A deftly plotted homage to the mavens of Cold War spy thrillers.

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THE WHITEHALL MANDARIN

Another Cold War adventure for British MI6 agent Catesby, working at a time when a triple-agent double cross was de rigueur.

Wilson's complicated narrative opens in England, where Catesby is pursuing an American diplomat spying for the Soviet Union. Cauldwell, the double agent, is getting his information from the titled and moneyed British sort who aren’t averse to a weekend country-house orgy and who therefore become perfect extortion targets when they return to Whitehall to tend the Empire’s remnants. It’s all very le Carré until the captured Cauldwell is transferred to U.S. custody and then escapes. At that point, Wilson’s tale goes James Bond: a hijacked DC-7 chased by Super Sabres; a parachute drop into Cuba’s Sierra Madre just in time for Castro to proclaim victory. Central to the tale is Lady Somers, Britain’s first female minister of defense; she has a serious problem with her drug-taking Maoist daughter, Miranda, who's fled England to serve the Revolution. Catesby is sent to Vietnam to find her, and the tale goes all Graham Greene. Thematically, Wilson cares little for the machinations of the old-boy aristocracy who find themselves at the helms of superpowers. He takes shots at Hiroshima's psycho-sexual implications, the Bay of Pigs bumbling, Mao's bad dental habits and the realpolitik of Red China’s quest for the hydrogen bomb. This cynically complex plot is laid over perfectly described settings, from London to Moscow to Vietnam. Wilson’s characters and their consciences come alive to lend the book its power. "The wonderful thing about espionage wasn’t what enemies did to each other, but the way allies stabbed each other in the back," he writes.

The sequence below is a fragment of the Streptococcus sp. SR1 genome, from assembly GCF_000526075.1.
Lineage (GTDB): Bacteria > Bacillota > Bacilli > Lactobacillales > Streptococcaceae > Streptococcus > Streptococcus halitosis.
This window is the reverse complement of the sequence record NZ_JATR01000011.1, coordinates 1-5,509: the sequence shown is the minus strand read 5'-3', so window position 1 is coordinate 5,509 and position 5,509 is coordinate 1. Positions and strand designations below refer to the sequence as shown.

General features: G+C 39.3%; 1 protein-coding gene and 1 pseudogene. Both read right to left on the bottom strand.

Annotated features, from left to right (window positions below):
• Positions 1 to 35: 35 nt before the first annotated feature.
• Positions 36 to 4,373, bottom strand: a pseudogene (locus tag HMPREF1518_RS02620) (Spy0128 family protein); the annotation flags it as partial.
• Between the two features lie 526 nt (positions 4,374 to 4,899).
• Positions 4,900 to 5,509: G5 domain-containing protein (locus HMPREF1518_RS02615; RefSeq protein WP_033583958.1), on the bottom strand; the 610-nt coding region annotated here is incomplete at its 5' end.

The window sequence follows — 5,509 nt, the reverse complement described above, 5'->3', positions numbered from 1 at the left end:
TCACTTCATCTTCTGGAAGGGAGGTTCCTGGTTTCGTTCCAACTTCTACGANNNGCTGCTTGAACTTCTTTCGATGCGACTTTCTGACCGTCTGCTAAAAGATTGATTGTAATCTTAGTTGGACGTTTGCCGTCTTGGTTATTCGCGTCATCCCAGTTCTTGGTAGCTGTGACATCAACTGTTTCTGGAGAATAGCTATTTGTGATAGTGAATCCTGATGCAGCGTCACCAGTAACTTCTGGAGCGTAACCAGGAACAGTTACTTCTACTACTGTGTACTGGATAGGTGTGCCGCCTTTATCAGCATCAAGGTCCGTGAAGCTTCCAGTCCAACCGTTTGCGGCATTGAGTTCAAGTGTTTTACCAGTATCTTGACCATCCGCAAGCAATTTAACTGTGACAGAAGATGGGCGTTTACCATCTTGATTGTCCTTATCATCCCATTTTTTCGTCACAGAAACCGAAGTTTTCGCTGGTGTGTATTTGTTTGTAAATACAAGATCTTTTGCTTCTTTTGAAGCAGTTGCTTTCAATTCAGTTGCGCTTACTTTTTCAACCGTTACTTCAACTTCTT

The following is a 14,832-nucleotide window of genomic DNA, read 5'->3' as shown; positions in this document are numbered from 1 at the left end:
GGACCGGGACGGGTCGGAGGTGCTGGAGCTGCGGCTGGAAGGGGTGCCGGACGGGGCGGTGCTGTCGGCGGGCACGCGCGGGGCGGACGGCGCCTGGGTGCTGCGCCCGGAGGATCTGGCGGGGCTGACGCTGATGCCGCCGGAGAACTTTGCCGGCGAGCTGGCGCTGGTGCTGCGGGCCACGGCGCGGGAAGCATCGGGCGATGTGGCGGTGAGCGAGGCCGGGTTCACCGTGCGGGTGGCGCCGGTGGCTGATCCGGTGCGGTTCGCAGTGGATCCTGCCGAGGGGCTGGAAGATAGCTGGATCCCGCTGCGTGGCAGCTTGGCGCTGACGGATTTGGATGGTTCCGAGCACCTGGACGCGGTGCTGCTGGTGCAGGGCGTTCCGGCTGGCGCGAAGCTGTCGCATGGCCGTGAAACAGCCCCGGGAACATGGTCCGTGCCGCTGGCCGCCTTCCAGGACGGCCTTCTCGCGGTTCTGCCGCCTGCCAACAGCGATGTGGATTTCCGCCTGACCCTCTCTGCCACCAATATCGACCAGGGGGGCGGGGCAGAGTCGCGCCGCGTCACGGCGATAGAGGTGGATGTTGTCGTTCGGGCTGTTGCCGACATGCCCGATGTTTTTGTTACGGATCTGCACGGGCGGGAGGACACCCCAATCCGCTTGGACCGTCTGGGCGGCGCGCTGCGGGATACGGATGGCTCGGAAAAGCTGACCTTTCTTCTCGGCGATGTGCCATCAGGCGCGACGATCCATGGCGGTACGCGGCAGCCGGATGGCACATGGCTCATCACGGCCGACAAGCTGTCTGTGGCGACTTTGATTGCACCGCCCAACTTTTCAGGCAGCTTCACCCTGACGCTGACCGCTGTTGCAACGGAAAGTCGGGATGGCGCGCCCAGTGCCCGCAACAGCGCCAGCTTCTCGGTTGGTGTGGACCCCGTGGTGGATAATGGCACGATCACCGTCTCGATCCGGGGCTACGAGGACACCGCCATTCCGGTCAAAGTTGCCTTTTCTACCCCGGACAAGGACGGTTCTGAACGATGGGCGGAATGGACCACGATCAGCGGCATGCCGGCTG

A deftly plotted homage to the mavens of Cold War spy thrillers.

Pub Date: May 27, 2014

ISBN: 978-1-909807-53-2

Page Count: 372

Publisher: Arcadia Books

Review Posted Online: April 17, 2014

Kirkus Reviews Issue: May 1, 2014

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Now that Coben’s added politics to his heady brew, expect sex and religion to join the mix.

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THE BOY FROM THE WOODS

Coben’s latest darkest-suburbs thriller sets a decidedly offbeat detective on the trail of a crime with overtones unmistakably redolent of once and future presidential elections.